The American Recovery and Reinvestment

The Tax Attic, April 30, 2009

April 30, 2009 // 0 Comments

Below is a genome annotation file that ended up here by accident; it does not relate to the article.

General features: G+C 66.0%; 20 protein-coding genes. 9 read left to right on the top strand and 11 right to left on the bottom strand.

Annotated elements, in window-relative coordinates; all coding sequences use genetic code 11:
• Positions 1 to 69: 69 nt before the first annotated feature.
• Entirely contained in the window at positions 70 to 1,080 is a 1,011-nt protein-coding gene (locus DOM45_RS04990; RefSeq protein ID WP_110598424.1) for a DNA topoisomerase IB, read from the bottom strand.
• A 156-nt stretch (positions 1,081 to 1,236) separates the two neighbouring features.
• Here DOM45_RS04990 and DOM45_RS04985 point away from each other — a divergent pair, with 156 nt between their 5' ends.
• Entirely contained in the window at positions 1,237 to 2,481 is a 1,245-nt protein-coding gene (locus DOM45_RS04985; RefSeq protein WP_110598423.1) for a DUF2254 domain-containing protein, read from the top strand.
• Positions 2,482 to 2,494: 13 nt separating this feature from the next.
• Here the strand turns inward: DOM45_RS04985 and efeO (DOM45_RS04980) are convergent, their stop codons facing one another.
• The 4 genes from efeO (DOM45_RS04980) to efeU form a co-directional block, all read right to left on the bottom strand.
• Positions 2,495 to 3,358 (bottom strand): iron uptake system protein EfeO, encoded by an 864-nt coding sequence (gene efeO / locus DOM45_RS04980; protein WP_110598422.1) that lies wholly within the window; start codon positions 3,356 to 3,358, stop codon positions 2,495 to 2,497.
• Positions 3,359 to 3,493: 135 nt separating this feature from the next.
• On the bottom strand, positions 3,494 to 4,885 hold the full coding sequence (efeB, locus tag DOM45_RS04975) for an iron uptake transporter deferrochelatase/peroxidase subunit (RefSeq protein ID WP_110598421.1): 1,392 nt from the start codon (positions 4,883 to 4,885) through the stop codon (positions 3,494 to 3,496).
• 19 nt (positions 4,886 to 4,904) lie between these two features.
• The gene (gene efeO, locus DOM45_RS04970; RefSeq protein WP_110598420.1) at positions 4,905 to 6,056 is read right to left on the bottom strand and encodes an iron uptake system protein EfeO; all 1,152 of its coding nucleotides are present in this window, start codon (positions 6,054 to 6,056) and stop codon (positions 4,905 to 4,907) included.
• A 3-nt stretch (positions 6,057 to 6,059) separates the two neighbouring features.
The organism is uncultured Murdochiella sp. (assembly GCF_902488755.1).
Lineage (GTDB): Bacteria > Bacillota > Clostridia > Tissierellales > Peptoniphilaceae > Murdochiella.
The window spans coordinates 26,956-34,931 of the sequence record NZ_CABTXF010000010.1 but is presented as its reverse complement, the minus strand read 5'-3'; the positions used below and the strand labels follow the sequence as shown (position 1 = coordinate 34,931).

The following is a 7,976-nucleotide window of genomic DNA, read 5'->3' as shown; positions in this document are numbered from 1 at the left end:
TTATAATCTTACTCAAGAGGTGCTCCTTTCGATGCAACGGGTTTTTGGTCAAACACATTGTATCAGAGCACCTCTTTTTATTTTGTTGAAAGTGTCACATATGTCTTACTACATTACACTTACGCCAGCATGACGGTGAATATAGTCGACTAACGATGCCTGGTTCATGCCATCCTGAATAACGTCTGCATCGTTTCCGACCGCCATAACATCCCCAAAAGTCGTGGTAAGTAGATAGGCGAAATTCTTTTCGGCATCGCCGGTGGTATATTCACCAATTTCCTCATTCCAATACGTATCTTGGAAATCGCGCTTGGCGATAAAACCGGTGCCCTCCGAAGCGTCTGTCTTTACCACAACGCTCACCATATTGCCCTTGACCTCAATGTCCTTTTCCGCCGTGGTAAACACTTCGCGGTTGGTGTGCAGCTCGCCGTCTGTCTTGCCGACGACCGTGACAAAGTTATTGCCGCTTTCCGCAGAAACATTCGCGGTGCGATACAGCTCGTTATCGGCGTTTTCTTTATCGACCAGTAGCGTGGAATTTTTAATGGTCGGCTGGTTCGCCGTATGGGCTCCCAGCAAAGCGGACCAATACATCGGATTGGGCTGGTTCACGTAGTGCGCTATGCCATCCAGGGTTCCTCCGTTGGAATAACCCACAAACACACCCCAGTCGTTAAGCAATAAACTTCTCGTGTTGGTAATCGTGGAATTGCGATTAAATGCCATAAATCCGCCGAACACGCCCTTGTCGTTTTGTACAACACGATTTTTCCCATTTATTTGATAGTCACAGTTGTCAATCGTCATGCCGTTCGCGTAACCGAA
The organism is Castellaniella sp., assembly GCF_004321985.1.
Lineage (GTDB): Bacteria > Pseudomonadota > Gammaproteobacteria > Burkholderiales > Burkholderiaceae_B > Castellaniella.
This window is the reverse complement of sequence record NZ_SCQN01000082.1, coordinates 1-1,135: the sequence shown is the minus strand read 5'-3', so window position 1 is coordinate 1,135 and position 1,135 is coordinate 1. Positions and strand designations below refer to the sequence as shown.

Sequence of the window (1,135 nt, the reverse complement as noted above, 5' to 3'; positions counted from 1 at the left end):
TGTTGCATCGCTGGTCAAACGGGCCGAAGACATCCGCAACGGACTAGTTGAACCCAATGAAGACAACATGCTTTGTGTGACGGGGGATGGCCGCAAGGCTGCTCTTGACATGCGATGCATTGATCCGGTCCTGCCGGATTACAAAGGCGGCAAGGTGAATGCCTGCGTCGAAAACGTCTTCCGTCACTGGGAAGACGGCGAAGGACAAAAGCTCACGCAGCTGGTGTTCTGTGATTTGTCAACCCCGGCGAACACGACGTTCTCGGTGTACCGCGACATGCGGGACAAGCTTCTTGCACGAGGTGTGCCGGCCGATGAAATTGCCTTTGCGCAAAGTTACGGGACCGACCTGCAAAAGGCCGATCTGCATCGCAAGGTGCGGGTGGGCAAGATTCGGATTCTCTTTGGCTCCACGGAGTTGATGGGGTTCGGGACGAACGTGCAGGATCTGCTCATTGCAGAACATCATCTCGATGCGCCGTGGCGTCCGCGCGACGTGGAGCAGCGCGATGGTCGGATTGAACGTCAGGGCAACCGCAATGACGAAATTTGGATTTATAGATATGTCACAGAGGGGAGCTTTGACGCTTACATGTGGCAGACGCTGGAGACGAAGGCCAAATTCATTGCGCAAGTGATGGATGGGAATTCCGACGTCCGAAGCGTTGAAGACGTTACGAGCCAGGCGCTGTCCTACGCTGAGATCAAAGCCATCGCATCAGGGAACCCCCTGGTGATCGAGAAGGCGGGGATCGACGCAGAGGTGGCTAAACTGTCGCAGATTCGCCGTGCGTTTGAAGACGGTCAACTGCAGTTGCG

Home improvement credits change It’s home improvement time of the year. It was a cold winter and many of us are thinking about adding some insulation wherever possible, replacing a few of those leaky windows, replacing that old leaky slider, ¬†putting in a new insulated exterior door, buying a new high-efficiency furnace, or purchasing high-efficiency appliances. This is a good opportunity to go over the dollars our federal government has available to help with these home improvements. The American Recovery and Reinvestment Act of 2009 (ARRA) signed by President Obama in February greatly expanded the Residential Energy Credit in dollars available. In most instances, ARRA increased the percentage of cost that we are allowed as a credit in addition to also increasing the maximum amount of dollars that we are allowed. ARRA also further defined what products actually do qualify for the credits. Many of the products that qualified for a credit in 2007 will not qualify for the credit in 2009 because they won’t be considered high-efficient enough. The credit has been increased, but the qualifying standards have also been raised. For reference purposes, for most purchases, there was no Residential Energy Credit in 2008. That year was skipped, so if you did some updating in 2008, you may be painfully aware that there was no credit for those purchases. I think it is fair to say the federal government once again wants us to spend money on energy-saving home improvements. For example, ARRA increased the maximum credit for installing qualifying windows to 30% of the cost up to a maximum of $1,500 credit. It’s important to note that this credit is nonrefundable. In other words, the taxpayer must have a tax liability in order to benefit from the credit-no tax, no credit. Under the old rules, only 10% of the cost qualified and the maximum credit allowed for windows was $200. In addition to the $200 limit, there was also a $500 lifetime maximum for all improvements. This was replaced totally by the 30% of cost figure and the $1,500 maximum credit. Perhaps that is one reason every other advertisement we seem to see on TV is Jack’s Windows or Wall Side Windows. Other types of purchases also had small limits. Advanced main […]